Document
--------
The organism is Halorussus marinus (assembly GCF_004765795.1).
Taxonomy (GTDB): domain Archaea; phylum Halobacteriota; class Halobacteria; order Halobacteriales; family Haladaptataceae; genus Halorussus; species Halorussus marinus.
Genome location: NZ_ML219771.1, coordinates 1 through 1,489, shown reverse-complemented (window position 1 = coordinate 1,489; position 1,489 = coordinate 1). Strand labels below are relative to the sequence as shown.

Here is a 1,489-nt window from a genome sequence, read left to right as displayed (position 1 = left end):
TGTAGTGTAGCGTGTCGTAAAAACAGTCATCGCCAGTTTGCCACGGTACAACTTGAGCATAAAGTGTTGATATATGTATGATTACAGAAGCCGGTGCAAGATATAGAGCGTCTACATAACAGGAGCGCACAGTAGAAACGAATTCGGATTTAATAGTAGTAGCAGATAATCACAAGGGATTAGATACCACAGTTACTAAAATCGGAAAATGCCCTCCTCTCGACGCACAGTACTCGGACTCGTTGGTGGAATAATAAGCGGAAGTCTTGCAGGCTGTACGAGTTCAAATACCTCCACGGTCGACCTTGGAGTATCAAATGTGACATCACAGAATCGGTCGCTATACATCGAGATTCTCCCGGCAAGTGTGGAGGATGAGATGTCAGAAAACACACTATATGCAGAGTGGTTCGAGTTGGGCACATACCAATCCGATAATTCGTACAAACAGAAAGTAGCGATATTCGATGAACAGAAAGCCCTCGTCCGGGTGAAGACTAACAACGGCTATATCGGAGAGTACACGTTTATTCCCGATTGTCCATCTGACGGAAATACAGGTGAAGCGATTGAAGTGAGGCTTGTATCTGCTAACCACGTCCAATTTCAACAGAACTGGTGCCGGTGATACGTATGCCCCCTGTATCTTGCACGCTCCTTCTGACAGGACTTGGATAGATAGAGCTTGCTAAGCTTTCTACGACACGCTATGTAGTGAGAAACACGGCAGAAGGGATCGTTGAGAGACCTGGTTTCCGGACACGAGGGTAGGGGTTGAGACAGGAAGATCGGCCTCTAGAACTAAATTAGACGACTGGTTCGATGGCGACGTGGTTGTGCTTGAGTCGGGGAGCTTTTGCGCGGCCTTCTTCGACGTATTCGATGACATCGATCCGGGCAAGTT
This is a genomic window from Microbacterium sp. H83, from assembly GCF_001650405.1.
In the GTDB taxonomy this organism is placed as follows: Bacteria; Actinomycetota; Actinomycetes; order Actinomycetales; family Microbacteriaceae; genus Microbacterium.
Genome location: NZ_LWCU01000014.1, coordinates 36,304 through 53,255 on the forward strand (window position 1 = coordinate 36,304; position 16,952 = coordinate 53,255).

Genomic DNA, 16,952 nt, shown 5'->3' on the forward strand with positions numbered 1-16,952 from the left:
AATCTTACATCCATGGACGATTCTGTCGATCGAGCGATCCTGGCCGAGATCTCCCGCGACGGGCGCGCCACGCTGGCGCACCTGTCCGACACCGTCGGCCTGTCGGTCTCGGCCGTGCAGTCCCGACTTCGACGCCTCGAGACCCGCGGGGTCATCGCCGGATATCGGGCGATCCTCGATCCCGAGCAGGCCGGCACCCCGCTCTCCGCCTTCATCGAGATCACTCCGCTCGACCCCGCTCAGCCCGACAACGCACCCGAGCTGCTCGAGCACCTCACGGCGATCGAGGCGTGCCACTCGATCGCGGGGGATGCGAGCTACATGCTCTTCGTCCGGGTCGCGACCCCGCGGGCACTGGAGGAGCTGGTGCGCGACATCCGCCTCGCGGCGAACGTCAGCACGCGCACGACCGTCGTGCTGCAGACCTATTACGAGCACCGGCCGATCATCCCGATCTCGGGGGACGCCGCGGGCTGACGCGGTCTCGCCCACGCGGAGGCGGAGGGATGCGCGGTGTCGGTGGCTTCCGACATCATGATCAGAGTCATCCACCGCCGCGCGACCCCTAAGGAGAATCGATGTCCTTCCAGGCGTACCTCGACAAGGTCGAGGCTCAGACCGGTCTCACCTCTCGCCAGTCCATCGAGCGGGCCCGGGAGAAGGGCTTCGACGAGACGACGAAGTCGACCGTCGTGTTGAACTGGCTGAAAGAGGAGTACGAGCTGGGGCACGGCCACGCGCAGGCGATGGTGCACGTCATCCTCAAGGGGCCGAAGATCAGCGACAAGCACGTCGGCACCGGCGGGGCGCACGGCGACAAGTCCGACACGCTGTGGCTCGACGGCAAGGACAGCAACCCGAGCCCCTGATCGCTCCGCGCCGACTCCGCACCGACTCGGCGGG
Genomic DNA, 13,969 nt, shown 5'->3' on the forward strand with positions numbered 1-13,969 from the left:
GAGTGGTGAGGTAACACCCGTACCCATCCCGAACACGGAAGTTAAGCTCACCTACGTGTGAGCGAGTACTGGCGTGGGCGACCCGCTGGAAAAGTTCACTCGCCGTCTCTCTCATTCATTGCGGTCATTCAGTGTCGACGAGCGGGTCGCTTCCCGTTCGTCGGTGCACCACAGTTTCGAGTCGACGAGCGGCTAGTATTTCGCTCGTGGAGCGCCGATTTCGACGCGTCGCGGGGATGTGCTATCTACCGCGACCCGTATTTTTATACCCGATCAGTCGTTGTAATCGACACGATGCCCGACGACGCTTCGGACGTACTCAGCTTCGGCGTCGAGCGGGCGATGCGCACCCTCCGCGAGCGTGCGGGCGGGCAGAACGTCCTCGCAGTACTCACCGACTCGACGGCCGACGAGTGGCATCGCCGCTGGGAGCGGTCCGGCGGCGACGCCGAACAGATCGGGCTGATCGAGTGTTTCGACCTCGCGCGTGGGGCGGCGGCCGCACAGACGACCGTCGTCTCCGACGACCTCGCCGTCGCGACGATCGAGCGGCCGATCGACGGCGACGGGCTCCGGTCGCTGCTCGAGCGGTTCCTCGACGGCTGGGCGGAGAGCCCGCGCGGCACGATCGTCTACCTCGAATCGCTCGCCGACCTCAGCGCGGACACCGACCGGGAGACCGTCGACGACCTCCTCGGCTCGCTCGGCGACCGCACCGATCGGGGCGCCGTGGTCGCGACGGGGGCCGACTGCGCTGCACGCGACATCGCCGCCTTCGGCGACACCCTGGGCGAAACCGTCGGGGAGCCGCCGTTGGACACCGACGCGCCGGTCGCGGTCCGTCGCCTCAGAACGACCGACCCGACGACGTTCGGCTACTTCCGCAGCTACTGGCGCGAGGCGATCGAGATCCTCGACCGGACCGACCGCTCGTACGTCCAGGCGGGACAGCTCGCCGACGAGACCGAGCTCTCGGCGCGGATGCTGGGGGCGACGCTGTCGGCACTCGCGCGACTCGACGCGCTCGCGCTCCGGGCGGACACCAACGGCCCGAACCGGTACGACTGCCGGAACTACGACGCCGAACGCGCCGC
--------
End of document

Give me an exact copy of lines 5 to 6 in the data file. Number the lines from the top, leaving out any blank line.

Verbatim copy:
TGTAGTGTAGCGTGTCGTAAAAACAGTCATCGCCAGTTTGCCACGGTACAACTTGAGCATAAAGTGTTGATATATGTATGATTACAGAAGCCGGTGCAAGATATAGAGCGTCTACATAACAGGAGCGCACAGTAGAAACGAATTCGGATTTAATAGTAGTAGCAGATAATCACAAGGGATTAGATACCACAGTTACTAAAATCGGAAAATGCCCTCCTCTCGACGCACAGTACTCGGACTCGTTGGTGGAATAATAAGCGGAAGTCTTGCAGGCTGTACGAGTTCAAATACCTCCACGGTCGACCTTGGAGTATCAAATGTGACATCACAGAATCGGTCGCTATACATCGAGATTCTCCCGGCAAGTGTGGAGGATGAGATGTCAGAAAACACACTATATGCAGAGTGGTTCGAGTTGGGCACATACCAATCCGATAATTCGTACAAACAGAAAGTAGCGATATTCGATGAACAGAAAGCCCTCGTCCGGGTGAAGACTAACAACGGCTATATCGGAGAGTACACGTTTATTCCCGATTGTCCATCTGACGGAAATACAGGTGAAGCGATTGAAGTGAGGCTTGTATCTGCTAACCACGTCCAATTTCAACAGAACTGGTGCCGGTGATACGTATGCCCCCTGTATCTTGCACGCTCCTTCTGACAGGACTTGGATAGATAGAGCTTGCTAAGCTTTCTACGACACGCTATGTAGTGAGAAACACGGCAGAAGGGATCGTTGAGAGACCTGGTTTCCGGACACGAGGGTAGGGGTTGAGACAGGAAGATCGGCCTCTAGAACTAAATTAGACGACTGGTTCGATGGCGACGTGGTTGTGCTTGAGTCGGGGAGCTTTTGCGCGGCCTTCTTCGACGTATTCGATGACATCGATCCGGGCAAGTT
This is a genomic window from Microbacterium sp. H83, from assembly GCF_001650405.1.